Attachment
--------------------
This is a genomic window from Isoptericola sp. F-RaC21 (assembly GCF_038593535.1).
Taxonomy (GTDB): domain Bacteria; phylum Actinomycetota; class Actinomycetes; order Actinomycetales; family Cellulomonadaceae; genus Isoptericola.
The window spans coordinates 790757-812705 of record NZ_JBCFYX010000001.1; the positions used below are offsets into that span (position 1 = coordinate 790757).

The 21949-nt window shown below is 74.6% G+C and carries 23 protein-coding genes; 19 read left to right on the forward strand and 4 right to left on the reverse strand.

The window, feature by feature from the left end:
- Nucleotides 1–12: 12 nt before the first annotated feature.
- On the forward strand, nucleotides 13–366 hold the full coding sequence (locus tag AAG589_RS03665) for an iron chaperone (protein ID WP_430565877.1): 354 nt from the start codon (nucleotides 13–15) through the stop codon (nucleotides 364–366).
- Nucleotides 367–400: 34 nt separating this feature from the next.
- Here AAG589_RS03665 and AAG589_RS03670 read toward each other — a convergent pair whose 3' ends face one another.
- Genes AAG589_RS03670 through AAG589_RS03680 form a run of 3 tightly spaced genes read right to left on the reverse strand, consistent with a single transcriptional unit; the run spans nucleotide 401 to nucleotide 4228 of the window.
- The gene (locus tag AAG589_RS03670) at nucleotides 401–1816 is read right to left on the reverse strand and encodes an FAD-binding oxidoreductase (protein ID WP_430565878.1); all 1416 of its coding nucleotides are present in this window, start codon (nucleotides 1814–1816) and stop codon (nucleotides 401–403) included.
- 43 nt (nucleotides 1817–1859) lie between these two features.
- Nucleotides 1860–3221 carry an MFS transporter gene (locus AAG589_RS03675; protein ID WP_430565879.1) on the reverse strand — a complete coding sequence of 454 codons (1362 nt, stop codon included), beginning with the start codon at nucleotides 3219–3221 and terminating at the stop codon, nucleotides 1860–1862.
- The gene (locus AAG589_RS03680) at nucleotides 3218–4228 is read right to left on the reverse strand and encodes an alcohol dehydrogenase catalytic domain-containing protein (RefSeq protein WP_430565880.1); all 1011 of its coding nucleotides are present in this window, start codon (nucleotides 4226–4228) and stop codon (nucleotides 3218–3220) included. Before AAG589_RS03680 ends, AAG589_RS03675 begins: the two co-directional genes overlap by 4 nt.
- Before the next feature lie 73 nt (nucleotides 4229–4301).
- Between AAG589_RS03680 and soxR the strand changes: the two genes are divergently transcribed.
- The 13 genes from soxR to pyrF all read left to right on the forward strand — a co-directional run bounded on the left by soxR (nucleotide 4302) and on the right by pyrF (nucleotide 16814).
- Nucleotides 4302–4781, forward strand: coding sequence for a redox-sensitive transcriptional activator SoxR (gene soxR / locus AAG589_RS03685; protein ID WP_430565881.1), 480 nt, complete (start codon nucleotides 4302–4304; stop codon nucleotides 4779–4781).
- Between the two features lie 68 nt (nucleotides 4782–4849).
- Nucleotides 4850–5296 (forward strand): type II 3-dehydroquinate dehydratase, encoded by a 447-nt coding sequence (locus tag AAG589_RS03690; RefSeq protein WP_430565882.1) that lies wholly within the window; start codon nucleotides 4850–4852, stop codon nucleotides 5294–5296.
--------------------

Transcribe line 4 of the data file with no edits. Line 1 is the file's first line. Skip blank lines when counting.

The 21949-nt window shown below is 74.6% G+C and carries 23 protein-coding genes; 19 read left to right on the forward strand and 4 right to left on the reverse strand.